To Free Party MP Artur Talvik and his support group for the Catalan cause in the Riigikogu, Catalonia is comparable to pre-independence Estonia. To Minister of Foreign Affairs Sven Mikser, this comparison borders on an insult to those who suffered under Soviet oppression, and unfairly compares Spain to the Soviet Union.
Member of the European Parliament Kaja Kallas (Reform/ALDE) said on ETV’s political debate program Foorum on Tuesday evening that some of her fellow MEPs were in favor of Catalonian independence, but a lot were against it as well.
“They are saying very clearly: had you wanted an honest result of the referendum, you would have set some kind of threshold how many have to go and vote that the referendum or the response to it would be legitimate. And the other matter is that knowing ahead that the referendum wouldn’t be considered legitimate, those who weren’t in favor of independence wouldn’t have voted,” Kallas pointed out, adding that surveys have shown that support and rejection were roughly the same. “It isn’t that 95 percent are in favor of independence and the others against it,” she said.
The Catalan people hadn’t be told the whole truth about the aftereffects of the referendum either, Kallas said, in particular about the economic implications.
The independence movement’s main argument is that the area is Spain’s strongest in terms of its economy, and that they can manage, Kallas said. But whether or not this will be the case in the future wasn’t discussed. “Can they remain in the European Union, can they go on using the euro. This isn’t automatically part of a new state when you break up another country,” Kallas said.
The current situation reminded her of the British referendum, Kallas said, where the leaders of the movement hadn’t been honest about the effects of Brexit either.
Minister of Defence Jüri Luik (IRL) said that the Catalans couldn’t be compared to an oppressed people. “On one hand it is clear that Estonia’s security is closely connected to the unity and support of our allies. The Spanish minister of defense is my colleague, and he and his government are the people who sent their air force here twice, who participated a company to NATO forces stationed in Latvia, and a lot more,” Luik said.
“On the other hand, where our conscience is concerned, then here we have to take into account that in the case of the Catalans we’re not talking about an oppressed people. Their principal right to self-determination is given, conceptionally, but international law doesn’t specify this in detail. And there’s a very clear reason. States, which are subject to international law, defend their territorial integrity, and for pretty clear reasons there isn’t a mechanism for a people to define itself. There is no simplified model that would let you submit an application to the United Nations, and then you count as independent,” Luik added.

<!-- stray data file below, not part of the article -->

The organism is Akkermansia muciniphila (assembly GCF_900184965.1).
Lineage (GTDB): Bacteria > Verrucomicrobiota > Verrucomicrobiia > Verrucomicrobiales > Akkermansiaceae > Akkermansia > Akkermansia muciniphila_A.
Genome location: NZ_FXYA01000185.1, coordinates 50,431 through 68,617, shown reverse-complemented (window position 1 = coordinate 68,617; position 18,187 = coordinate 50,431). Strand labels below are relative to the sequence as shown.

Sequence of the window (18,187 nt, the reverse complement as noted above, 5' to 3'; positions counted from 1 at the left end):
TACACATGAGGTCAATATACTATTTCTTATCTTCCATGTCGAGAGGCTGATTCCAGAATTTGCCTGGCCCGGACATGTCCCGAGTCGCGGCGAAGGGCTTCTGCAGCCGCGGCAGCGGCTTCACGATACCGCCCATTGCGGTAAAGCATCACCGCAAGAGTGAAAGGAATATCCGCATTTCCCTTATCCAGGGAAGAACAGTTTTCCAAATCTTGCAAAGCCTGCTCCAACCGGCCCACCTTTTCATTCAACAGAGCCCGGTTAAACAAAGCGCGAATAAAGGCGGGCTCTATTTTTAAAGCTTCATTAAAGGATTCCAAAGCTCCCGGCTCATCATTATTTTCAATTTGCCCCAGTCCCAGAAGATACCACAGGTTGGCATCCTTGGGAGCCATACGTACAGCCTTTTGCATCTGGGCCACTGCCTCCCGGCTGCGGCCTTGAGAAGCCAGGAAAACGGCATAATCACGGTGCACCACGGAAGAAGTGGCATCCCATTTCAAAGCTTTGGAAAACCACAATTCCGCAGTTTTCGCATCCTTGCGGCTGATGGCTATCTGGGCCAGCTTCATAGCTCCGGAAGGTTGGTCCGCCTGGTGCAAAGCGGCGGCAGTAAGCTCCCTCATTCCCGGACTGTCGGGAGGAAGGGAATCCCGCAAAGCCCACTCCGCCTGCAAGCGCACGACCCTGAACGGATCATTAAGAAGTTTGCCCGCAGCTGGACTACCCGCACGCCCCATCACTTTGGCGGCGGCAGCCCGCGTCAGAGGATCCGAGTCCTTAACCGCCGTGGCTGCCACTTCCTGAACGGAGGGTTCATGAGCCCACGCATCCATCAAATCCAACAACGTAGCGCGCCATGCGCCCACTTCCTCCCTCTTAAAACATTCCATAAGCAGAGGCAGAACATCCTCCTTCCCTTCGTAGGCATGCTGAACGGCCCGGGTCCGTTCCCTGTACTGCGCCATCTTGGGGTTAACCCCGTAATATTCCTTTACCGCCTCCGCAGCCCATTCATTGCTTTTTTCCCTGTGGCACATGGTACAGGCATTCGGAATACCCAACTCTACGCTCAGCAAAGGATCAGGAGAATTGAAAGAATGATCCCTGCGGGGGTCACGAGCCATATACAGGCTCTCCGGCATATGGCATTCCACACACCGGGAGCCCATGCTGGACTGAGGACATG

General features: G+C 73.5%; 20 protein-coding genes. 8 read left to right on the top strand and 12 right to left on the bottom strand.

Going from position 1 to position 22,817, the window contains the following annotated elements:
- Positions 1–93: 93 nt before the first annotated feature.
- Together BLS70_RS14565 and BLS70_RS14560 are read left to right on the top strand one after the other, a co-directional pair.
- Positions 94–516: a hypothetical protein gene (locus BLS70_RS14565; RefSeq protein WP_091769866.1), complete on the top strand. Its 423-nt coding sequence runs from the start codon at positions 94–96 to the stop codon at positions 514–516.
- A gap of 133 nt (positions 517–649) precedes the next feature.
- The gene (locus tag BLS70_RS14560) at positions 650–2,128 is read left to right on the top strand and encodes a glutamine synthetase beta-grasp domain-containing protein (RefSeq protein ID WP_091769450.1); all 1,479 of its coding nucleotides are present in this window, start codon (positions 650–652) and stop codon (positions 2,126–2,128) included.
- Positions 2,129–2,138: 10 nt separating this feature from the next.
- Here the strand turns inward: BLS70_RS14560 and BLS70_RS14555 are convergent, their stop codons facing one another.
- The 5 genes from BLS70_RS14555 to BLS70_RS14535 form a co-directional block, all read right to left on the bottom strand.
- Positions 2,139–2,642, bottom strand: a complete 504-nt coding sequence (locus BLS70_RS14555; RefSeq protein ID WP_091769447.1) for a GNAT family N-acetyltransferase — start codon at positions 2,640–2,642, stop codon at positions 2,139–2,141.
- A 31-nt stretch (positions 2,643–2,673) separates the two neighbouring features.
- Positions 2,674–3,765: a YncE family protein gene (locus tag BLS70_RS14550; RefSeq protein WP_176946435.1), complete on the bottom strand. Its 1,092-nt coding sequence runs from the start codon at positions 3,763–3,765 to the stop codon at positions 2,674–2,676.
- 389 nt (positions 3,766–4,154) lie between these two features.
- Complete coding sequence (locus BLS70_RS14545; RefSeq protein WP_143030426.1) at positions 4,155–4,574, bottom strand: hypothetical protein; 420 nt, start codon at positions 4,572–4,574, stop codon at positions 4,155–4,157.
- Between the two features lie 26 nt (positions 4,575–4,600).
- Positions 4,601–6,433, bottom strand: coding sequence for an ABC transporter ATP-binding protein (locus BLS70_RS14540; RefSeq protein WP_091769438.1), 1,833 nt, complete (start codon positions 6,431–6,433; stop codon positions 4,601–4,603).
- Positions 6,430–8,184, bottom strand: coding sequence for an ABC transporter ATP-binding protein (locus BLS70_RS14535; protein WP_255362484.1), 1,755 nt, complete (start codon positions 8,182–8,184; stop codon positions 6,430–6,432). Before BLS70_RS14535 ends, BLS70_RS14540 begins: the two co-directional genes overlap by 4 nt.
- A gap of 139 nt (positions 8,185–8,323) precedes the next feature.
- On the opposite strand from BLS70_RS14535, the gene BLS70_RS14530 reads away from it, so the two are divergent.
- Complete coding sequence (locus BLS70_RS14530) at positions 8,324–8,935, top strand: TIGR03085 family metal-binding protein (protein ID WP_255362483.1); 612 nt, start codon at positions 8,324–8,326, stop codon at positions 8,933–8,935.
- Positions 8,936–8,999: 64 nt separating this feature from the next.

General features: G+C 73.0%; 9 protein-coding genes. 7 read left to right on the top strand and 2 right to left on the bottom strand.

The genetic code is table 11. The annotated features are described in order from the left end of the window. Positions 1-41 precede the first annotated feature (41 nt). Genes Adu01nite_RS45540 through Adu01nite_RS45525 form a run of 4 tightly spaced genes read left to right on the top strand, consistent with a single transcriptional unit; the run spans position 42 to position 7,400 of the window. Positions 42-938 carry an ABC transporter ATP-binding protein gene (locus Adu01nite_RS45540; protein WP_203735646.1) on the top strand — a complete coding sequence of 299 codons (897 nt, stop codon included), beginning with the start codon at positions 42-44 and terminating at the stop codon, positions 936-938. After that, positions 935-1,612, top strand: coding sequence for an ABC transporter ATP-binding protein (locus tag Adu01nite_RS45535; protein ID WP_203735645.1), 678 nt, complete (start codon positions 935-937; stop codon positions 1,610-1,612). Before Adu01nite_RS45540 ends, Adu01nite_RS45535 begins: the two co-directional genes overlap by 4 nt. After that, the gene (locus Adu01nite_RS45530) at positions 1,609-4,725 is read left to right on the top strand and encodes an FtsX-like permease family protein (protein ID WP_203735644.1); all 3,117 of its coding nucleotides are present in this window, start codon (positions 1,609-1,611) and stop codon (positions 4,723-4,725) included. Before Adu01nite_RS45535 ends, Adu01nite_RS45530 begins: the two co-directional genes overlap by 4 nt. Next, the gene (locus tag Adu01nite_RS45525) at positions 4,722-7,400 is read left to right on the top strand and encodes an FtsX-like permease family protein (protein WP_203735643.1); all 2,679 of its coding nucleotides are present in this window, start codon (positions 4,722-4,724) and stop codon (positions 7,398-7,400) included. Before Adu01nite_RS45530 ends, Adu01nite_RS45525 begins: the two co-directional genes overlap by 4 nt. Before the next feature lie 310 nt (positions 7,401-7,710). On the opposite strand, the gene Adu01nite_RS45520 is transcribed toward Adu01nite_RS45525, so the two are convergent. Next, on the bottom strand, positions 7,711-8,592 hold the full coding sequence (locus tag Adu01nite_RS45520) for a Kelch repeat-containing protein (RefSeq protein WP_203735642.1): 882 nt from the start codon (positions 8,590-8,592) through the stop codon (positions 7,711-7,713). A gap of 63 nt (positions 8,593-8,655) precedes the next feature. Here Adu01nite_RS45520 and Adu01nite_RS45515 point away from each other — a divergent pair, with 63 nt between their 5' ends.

Free Party MP Artur Talvik, who has been outspoken about his support of Catalan independence, said that Catalonia’s problem had its beginning in the years 2005 and 2006, when the region’s autonomy legislation was renewed, but later declared invalid by Spain’s supreme court.
“This can be seen as oppression in a certain sense,” Talvik said. He also pointed to the violent actions of the Spanish police during the referendum, and that the former speaker of the Catalan parliament and members of the regional government may be facing prison sentences.
Estonia should have officially taken the position that it stands for the right of self-determination, Talvik said.
Minister of Foreign Affairs Sven Mikser (SDE) commented that the principles of self-determination and territorial integrity might seem contradictory, but that international law is based on the states themselves, hence territorial integrity and state sovereignty are given preference. He pointed out that the principle of self-determination in recent history has been used mainly in the context of decolonization.
“I think that what is extremely bad and unfair are the references and hints that Estonia needs to relate to the struggle of the Catalan independence movement, just like it was the same thing we went through ourselves. This isn’t the case. This comparison is unfair to Spain, which mustn’t, can’t, and shouldn’t be compared to the Soviet Union,” Mikser said.
“And even more so, I think that comparing the Catalan society to those who suffered under the oppression of the Soviets and those who fought for independence and against the Soviet terror, that’s extraordinarily unfair,” Mikser added.
Editor: Dario Cavegn